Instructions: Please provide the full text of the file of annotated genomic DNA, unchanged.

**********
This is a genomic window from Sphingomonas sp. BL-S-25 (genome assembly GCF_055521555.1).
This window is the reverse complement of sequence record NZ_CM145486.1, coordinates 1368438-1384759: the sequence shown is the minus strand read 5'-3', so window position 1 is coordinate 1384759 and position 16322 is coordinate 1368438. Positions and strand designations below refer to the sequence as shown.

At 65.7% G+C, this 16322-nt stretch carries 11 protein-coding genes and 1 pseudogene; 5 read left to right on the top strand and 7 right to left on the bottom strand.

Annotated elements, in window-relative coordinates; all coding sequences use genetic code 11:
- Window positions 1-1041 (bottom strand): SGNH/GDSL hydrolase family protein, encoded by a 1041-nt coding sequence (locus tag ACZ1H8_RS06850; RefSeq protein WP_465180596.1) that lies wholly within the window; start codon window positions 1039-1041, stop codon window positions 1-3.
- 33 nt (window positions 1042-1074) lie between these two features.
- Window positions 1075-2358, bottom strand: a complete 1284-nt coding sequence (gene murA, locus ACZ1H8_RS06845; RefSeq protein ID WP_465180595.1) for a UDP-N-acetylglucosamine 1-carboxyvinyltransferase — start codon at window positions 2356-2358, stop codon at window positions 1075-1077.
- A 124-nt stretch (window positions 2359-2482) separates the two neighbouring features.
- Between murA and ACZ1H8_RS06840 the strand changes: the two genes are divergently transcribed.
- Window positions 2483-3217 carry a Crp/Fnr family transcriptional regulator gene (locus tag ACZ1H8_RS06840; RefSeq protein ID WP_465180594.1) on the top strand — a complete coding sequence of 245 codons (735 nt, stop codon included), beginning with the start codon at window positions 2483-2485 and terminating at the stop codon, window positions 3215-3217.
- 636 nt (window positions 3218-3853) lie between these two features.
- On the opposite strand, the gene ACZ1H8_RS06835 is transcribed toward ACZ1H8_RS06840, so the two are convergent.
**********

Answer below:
This is a genomic window from Sphingomonas sp. BL-S-25 (genome assembly GCF_055521555.1).
This window is the reverse complement of sequence record NZ_CM145486.1, coordinates 1368438-1384759: the sequence shown is the minus strand read 5'-3', so window position 1 is coordinate 1384759 and position 16322 is coordinate 1368438. Positions and strand designations below refer to the sequence as shown.

At 65.7% G+C, this 16322-nt stretch carries 11 protein-coding genes and 1 pseudogene; 5 read left to right on the top strand and 7 right to left on the bottom strand.

Annotated elements, in window-relative coordinates; all coding sequences use genetic code 11:
- Window positions 1-1041 (bottom strand): SGNH/GDSL hydrolase family protein, encoded by a 1041-nt coding sequence (locus tag ACZ1H8_RS06850; RefSeq protein WP_465180596.1) that lies wholly within the window; start codon window positions 1039-1041, stop codon window positions 1-3.
- 33 nt (window positions 1042-1074) lie between these two features.
- Window positions 1075-2358, bottom strand: a complete 1284-nt coding sequence (gene murA, locus ACZ1H8_RS06845; RefSeq protein ID WP_465180595.1) for a UDP-N-acetylglucosamine 1-carboxyvinyltransferase — start codon at window positions 2356-2358, stop codon at window positions 1075-1077.
- A 124-nt stretch (window positions 2359-2482) separates the two neighbouring features.
- Between murA and ACZ1H8_RS06840 the strand changes: the two genes are divergently transcribed.
- Window positions 2483-3217 carry a Crp/Fnr family transcriptional regulator gene (locus tag ACZ1H8_RS06840; RefSeq protein ID WP_465180594.1) on the top strand — a complete coding sequence of 245 codons (735 nt, stop codon included), beginning with the start codon at window positions 2483-2485 and terminating at the stop codon, window positions 3215-3217.
- 636 nt (window positions 3218-3853) lie between these two features.
- On the opposite strand, the gene ACZ1H8_RS06835 is transcribed toward ACZ1H8_RS06840, so the two are convergent.